|Kenneth Branagh as Hercule Poirot|
Traveling on the Orient Express in 1934, famous detective Hercule Poirot (Kenneth Branagh) learns that a man has been murdered and is asked to investigate by his old friend Bouc (Tom Bateman), a representative of the train line. As Poirot interviews the other passengers, he slowly discovers that many of them had some connection to the victim, a man named Rachet, who was really the notorious kidnapper, Casetti (Johnny Depp). As Poirot discovers the many secrets of the numerous suspects, he finds himself with a moral dilemma. I was a bit taken aback when I first heard of this film, but I must say that I was pleasantly surprised when I finally saw it. Although he may not be quite as convincing as David Suchet or Albert Finney in the first version, Branagh is much better as the Belgian detective than anticipated. Unlike Christie's creation -- and for better or worse -- Branagh makes a more "virile" Poirot, and has him mooning over the photograph of a lost love as if to prove his heterosexuality (Poirot was never gay in any case). The movie is also superior to the 1974 version, with better performances from the supporting cast and a more serious tone. Michael Green's screenplay intelligently "opens up" the film in small ways, and the plot doesn't seem quite so far-fetched. Depp is excellent as the racketeer, and there are also notable turns from Michelle Pfieffer as Mrs. Hubbard (she is much better than Lauren Bacall in the original); Derek Jacobi as a nervous manservant; Willem Dafoe as a Pinkerton detective; and Judi Dench as the formidable Princess Dragomiroff. Of the younger players, Josh Gad makes an impression as McQueen, the dead man's secretary, as do Daisy Ridley [Star Wars Part VII] as Mary Debenham and Leslie Odom Jr. as Dr. Arbuthnot. Arbuthnot was not a black character in Christie's novel -- this film is generally faithful to it -- but that does not present a problem, except that at one point the positively drawn character seems to become quite negative. Patrick Doyle's [Thor] score lacks the suspense and tension that a mystery requires, but in the final quarter it does add some depth and somberness to the proceedings. "Never Forget," which we hear over the closing credits, is a pretty song that is very nicely warbled by Michell Pfeiffer, who proved she could sing long ago in Grease 2.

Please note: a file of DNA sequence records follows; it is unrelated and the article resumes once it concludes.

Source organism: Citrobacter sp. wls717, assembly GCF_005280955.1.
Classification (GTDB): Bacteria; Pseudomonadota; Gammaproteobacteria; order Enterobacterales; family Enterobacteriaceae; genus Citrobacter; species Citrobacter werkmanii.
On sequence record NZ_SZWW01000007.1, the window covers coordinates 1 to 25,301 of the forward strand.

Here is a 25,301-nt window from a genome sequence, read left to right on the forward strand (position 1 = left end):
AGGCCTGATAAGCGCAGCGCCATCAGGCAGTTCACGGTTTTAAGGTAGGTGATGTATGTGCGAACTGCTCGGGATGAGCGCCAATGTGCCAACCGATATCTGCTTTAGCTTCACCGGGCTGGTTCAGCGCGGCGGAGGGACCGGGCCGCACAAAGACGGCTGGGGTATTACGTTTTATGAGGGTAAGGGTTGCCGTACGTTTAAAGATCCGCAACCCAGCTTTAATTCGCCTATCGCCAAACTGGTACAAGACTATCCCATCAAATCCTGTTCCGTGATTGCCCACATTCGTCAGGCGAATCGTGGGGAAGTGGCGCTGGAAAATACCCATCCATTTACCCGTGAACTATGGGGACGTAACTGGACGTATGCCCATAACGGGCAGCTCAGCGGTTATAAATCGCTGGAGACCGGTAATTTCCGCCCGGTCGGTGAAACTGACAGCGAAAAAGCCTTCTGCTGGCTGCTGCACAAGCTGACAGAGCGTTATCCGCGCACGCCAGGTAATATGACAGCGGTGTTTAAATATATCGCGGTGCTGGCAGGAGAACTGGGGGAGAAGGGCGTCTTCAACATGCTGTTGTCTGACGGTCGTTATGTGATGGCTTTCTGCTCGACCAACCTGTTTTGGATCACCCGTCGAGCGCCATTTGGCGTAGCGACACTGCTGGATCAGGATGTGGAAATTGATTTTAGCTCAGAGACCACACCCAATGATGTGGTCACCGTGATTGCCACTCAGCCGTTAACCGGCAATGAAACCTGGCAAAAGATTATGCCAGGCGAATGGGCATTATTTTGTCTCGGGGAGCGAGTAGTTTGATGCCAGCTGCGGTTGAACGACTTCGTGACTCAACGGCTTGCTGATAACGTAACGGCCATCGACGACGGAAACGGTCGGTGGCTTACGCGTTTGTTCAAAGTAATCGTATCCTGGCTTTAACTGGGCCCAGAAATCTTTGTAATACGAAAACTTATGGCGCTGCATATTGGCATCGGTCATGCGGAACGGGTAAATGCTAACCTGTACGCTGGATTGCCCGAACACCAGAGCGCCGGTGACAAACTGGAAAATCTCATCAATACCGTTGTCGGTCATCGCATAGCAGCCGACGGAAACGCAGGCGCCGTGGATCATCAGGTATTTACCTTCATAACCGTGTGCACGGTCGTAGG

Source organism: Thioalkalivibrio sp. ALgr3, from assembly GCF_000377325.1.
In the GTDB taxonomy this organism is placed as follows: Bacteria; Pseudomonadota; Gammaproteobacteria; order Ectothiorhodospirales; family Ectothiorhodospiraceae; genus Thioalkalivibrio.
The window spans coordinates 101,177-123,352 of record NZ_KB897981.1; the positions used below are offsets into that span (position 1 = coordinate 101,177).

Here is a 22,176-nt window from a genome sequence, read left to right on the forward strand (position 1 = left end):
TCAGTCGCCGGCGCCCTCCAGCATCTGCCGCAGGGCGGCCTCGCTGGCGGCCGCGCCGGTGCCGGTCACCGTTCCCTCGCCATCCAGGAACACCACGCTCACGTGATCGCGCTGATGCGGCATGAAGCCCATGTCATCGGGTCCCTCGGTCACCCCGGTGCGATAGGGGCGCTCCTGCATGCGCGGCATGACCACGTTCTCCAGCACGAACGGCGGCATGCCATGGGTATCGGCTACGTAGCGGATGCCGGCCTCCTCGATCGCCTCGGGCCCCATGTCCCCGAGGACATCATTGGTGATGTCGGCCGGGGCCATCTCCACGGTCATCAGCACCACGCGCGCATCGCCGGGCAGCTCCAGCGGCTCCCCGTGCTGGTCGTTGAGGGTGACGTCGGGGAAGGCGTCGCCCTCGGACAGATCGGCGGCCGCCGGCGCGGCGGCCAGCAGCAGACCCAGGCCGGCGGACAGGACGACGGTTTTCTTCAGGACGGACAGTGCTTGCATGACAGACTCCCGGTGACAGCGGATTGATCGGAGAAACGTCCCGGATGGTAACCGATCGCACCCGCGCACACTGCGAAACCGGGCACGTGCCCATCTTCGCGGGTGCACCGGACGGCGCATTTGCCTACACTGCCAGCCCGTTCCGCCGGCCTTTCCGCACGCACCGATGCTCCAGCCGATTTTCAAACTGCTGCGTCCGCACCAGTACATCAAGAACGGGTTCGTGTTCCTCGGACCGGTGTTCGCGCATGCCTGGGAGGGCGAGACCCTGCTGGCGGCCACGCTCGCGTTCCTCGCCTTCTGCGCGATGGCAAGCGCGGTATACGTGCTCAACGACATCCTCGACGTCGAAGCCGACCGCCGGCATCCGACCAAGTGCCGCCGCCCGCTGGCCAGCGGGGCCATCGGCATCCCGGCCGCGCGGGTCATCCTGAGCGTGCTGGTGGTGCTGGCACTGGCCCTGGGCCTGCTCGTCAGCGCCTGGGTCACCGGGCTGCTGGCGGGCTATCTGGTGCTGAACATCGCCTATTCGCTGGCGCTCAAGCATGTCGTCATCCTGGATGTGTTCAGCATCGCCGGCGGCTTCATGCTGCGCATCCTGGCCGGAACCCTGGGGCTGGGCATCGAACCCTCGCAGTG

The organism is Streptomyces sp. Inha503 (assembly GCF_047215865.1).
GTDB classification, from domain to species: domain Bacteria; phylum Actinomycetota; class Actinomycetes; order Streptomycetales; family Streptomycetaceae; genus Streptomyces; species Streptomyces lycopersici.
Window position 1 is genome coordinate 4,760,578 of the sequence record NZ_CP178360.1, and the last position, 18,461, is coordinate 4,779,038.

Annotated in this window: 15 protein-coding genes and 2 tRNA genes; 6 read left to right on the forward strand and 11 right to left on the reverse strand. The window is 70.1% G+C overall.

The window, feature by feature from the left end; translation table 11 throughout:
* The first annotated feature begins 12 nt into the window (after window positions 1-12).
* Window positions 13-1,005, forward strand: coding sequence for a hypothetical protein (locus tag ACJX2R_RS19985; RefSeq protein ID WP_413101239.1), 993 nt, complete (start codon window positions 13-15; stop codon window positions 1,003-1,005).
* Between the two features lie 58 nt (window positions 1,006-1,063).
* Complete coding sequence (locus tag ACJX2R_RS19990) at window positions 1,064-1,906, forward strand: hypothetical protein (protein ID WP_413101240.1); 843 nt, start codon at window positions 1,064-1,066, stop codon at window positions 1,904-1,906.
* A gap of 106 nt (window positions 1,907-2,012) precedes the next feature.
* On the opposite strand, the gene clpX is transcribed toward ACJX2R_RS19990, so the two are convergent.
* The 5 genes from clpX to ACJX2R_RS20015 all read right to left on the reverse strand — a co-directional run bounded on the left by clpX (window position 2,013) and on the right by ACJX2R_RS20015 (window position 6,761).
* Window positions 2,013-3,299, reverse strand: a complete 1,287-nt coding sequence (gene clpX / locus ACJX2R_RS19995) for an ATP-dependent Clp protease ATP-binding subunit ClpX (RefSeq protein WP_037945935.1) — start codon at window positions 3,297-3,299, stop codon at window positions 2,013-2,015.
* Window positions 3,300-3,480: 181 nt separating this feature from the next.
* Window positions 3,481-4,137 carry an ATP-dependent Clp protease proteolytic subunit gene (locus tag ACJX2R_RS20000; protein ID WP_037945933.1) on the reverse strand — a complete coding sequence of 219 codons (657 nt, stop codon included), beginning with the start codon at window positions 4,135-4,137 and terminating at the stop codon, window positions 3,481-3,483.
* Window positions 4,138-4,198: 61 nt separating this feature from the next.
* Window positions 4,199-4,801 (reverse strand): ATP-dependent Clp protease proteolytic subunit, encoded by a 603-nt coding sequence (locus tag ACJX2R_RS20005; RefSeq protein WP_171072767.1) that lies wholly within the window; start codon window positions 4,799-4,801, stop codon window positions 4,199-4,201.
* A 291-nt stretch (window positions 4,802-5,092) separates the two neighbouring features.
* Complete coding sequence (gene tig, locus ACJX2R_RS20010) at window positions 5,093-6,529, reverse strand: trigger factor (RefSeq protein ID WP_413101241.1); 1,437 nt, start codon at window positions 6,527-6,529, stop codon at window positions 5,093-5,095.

Agatha Christie was still alive when the first version of this story came out. While she admired Finney, she did not admire his mustache, which was nowhere near as "magnificent" (at least in Poirot's opinion) as it was supposed to be. Love it or hate it, Branagh's mustache would probably have pleased Christie. This movie was absolutely hated by many people -- who thought they fiddled unnecessarily with a "masterpiece" -- but as much as I love Christie's work, I don't consider the novel to be a "masterpiece" nor the first film version, either.
Verdict: Unevenly directed perhaps, but still the best version of this venerable old story. Makes me look forward to Branagh's version of Death on the Nile. ***.